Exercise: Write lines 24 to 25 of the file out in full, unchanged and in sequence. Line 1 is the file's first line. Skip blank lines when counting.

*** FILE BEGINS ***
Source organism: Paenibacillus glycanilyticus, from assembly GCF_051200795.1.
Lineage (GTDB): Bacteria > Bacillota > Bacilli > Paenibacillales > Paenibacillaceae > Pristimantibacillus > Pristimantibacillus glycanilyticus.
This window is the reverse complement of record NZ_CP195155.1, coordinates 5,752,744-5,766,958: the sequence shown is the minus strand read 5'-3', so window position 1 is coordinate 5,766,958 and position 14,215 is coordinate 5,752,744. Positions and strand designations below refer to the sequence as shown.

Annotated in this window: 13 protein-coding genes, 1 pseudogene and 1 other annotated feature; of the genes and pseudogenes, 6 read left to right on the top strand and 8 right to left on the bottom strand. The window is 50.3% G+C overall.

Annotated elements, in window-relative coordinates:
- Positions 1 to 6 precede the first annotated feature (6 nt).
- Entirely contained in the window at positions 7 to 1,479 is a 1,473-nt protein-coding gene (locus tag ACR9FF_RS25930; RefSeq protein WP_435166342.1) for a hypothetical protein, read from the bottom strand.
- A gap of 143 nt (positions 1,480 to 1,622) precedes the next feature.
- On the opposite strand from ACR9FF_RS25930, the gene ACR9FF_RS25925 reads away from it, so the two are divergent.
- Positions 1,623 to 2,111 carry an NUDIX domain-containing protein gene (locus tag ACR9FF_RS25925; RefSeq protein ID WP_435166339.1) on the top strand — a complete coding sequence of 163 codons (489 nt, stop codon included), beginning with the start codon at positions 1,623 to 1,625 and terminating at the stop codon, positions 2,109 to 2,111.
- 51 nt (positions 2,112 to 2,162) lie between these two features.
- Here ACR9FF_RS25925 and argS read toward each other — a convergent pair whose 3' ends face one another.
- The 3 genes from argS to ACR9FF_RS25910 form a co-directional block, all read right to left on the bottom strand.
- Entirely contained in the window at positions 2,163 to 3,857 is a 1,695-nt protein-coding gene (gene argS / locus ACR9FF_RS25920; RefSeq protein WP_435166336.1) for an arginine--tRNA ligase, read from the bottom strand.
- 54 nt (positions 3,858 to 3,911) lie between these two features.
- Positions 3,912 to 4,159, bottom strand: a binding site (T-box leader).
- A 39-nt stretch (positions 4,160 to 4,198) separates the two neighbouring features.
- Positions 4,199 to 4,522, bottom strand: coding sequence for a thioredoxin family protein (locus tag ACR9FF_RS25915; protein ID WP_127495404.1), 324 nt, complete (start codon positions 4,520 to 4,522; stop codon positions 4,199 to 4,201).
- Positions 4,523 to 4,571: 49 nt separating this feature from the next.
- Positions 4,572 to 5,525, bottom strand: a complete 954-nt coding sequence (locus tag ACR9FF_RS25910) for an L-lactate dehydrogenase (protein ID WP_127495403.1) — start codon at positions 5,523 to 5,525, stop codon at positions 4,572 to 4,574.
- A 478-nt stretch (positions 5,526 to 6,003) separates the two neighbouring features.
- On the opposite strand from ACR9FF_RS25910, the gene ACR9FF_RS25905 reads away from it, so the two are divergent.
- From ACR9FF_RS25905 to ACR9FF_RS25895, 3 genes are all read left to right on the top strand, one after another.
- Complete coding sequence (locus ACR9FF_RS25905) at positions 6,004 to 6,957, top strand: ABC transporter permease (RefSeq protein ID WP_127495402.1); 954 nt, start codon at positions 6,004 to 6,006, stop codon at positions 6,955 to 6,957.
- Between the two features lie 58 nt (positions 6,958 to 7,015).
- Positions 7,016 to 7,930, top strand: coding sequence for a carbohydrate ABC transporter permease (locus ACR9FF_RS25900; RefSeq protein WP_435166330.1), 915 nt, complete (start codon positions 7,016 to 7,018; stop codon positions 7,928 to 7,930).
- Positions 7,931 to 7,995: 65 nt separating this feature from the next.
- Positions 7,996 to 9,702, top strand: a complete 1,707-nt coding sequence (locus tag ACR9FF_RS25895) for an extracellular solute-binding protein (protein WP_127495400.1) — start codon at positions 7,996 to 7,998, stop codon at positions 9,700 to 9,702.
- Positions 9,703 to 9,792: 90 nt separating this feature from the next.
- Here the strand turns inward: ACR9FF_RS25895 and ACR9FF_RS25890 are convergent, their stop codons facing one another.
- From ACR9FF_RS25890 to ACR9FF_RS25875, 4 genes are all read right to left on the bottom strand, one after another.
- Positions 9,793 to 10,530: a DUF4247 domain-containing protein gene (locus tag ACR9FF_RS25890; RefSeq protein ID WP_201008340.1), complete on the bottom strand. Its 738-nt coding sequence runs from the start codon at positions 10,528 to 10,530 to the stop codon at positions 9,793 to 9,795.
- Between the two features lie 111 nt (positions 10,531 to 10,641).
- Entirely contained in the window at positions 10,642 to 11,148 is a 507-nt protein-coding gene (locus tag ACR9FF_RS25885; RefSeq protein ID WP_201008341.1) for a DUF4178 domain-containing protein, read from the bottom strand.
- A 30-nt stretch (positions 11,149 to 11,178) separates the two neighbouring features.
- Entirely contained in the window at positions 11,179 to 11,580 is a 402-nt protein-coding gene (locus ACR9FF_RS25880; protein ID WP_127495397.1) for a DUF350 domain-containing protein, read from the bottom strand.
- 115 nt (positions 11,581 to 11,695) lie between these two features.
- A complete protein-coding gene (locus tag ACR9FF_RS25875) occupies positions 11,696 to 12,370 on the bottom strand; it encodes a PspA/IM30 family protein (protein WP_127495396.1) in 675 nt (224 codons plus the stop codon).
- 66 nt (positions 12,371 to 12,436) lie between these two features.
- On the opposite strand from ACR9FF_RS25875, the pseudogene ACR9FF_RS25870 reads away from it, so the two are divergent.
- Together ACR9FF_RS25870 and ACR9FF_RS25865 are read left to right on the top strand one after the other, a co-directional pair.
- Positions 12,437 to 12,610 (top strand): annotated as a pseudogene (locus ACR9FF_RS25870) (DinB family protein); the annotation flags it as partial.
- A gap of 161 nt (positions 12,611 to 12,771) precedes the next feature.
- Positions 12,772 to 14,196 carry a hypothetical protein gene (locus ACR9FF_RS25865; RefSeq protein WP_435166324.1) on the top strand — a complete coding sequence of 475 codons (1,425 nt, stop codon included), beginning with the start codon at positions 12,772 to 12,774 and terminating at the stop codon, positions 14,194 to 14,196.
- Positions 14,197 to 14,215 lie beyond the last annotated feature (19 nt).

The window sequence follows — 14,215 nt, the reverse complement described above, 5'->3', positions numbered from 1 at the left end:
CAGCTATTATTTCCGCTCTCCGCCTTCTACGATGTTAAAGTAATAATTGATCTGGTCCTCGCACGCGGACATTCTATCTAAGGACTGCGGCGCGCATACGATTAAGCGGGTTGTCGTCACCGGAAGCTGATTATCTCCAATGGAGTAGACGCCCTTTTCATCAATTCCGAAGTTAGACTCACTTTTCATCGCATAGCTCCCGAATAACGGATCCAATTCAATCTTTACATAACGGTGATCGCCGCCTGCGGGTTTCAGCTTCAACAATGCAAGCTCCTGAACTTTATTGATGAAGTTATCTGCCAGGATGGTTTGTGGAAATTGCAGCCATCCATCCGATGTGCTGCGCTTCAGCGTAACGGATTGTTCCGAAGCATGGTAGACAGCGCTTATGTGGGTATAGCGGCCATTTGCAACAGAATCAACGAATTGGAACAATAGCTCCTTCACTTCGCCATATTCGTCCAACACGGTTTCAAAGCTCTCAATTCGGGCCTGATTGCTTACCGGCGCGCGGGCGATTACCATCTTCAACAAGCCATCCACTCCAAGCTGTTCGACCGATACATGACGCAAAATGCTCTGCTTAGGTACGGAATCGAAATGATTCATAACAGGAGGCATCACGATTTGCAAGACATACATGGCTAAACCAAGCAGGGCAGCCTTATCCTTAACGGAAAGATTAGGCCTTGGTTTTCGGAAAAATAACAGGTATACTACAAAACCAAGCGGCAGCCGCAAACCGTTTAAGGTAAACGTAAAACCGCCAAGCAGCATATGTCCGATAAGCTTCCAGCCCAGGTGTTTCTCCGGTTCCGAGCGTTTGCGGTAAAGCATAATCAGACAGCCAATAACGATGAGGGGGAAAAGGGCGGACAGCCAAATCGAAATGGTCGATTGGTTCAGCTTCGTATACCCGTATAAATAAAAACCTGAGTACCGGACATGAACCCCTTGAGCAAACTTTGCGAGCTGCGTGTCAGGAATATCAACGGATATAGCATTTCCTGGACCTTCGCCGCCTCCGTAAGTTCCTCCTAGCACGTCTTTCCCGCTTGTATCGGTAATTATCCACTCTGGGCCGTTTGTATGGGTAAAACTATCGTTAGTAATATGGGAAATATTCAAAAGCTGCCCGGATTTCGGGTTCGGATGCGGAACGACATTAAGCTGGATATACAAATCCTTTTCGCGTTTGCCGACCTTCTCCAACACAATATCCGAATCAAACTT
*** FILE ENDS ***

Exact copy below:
- Complete coding sequence (locus ACR9FF_RS25905) at positions 6,004 to 6,957, top strand: ABC transporter permease (RefSeq protein ID WP_127495402.1); 954 nt, start codon at positions 6,004 to 6,006, stop codon at positions 6,955 to 6,957.
- Between the two features lie 58 nt (positions 6,958 to 7,015).